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    Re: The Bygrave
    From: Douglas Denny
    Date: 2009 Jul 1, 14:41 -0700

    Eight Bygraves.
    Six HR1s
    Twelve MHR1s.
    Three HR2s.
    What a pitiful number of survivors.  It is even worse than I thought.
    I wonder how many were made?
    I made an error again which should be corrected:-
    I wrote:
    "The explanation of Aquino's short-method of logTan / logCosecant  sight
    reduction (I sent in a copy of the explanation recently from 'Spherical
    Trigonometry' by J.H. Clough-Smith) makes the argument conclusive for me.
    Aquino published his method a couple of decades later than Bygrave. In fact,
    Aquino's method should perhaps really be called Bygrave's method,  as the
    latter invented the principle of perpendicular from the observer's meridian
    to the star meridian  firstly,  in 1921 (using a mechanical implementation)."
    This is quite wrong. I was assuming Clough-Smith was correct in his book 
    (published 1966) which states "Aquino's Tabular Method ... first published in 
    Rio de Janeiro in 1943".
    I only learned from a posting here that Aquino first published the details of 
    his method in 1908; and the tables were published by Potter in London in 
    1918.  Thank you Mr. Waldendand for post 8770 with these details.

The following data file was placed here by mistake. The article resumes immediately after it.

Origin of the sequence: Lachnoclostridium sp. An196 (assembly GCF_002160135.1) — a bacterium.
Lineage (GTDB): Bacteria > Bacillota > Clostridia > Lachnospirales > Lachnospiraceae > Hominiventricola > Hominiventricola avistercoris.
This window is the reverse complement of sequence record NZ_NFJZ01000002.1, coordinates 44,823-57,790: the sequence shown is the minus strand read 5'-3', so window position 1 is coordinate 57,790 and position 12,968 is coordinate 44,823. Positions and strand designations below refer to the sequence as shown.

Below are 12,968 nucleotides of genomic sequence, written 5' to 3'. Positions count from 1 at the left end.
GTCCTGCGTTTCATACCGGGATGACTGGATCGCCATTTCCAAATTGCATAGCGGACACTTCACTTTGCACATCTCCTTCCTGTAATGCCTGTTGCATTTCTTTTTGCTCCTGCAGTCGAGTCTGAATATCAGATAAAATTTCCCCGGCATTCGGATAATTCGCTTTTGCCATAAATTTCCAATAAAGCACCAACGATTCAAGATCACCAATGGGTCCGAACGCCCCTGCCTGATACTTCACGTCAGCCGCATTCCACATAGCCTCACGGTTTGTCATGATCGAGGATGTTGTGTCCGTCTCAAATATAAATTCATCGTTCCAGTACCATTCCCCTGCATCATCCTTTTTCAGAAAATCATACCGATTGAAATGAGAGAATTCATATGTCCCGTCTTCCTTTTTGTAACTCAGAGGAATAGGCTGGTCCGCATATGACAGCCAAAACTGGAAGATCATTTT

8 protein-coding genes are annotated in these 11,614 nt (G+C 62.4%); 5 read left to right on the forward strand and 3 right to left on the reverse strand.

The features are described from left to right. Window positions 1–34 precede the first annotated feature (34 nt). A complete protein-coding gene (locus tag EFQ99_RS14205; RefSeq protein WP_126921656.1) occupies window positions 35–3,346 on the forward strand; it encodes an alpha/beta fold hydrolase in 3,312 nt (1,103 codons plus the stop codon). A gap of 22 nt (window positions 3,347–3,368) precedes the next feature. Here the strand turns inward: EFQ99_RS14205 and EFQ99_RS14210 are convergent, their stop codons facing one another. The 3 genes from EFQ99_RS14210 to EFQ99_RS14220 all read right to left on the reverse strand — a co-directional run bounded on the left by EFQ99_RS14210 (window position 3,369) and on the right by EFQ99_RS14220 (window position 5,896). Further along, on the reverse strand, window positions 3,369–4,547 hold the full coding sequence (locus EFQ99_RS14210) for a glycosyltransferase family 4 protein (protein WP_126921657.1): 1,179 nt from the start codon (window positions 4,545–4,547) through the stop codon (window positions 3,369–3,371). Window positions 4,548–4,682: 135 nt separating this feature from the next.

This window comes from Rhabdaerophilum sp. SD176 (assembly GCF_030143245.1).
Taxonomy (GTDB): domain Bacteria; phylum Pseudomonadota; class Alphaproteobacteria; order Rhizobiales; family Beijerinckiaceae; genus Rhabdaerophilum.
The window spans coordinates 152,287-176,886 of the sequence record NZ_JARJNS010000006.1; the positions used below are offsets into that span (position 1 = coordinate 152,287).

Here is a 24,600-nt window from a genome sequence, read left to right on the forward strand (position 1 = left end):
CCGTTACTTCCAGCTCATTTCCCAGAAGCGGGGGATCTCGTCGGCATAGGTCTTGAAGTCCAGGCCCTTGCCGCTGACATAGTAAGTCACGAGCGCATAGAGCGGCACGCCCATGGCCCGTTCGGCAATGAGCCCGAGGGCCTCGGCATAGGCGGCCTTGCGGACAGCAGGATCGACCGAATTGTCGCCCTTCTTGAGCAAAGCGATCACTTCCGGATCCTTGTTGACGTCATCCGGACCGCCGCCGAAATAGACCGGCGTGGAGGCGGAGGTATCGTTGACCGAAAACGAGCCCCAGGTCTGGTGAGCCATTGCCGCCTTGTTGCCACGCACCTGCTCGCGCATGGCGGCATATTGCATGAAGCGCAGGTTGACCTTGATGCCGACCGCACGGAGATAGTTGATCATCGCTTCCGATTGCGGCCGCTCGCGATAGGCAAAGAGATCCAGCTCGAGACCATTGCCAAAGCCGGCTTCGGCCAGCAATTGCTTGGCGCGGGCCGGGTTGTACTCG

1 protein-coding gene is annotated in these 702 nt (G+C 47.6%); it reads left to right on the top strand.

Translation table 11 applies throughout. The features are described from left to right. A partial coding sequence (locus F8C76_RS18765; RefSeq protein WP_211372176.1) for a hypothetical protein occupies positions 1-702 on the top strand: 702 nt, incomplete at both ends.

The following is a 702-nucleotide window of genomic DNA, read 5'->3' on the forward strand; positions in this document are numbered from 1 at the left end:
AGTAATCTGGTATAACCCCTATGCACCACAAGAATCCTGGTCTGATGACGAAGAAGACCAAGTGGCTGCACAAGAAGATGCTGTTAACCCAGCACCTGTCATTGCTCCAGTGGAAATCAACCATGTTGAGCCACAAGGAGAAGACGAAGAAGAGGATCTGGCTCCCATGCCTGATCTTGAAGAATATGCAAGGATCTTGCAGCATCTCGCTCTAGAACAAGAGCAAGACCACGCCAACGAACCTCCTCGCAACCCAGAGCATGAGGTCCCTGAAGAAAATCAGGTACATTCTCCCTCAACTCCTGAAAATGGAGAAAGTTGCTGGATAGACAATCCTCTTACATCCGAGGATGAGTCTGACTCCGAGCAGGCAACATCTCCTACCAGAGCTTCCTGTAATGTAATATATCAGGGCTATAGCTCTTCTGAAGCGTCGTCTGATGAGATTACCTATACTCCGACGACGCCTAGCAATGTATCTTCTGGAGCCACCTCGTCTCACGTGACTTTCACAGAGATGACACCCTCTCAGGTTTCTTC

This puts a completely different complexion on the development of the Bygrave slide rule.
    It is not unreasonable to expect that Captain Bygrave was fully familiar with 
    all contemporaneous developments in navigation.
    The publishing of tables by Aquino in 1918 in London makes it as close a 
    certainty as is possible, that he would have known of them and the principles 
    of the method.
    It is not unreasonable to extrapolate slightly further and suggest perhaps he 
    started thinking about the mechanical implimentation of the method, which led 
    to the development of the instrument.
    This tends to add favour the logtan/logcosecant combination of scales 
    arrangement for Bygrave... as in Aquino's log tan/logcosecant method.
    Douglas Denny.
    Chichester.  England.
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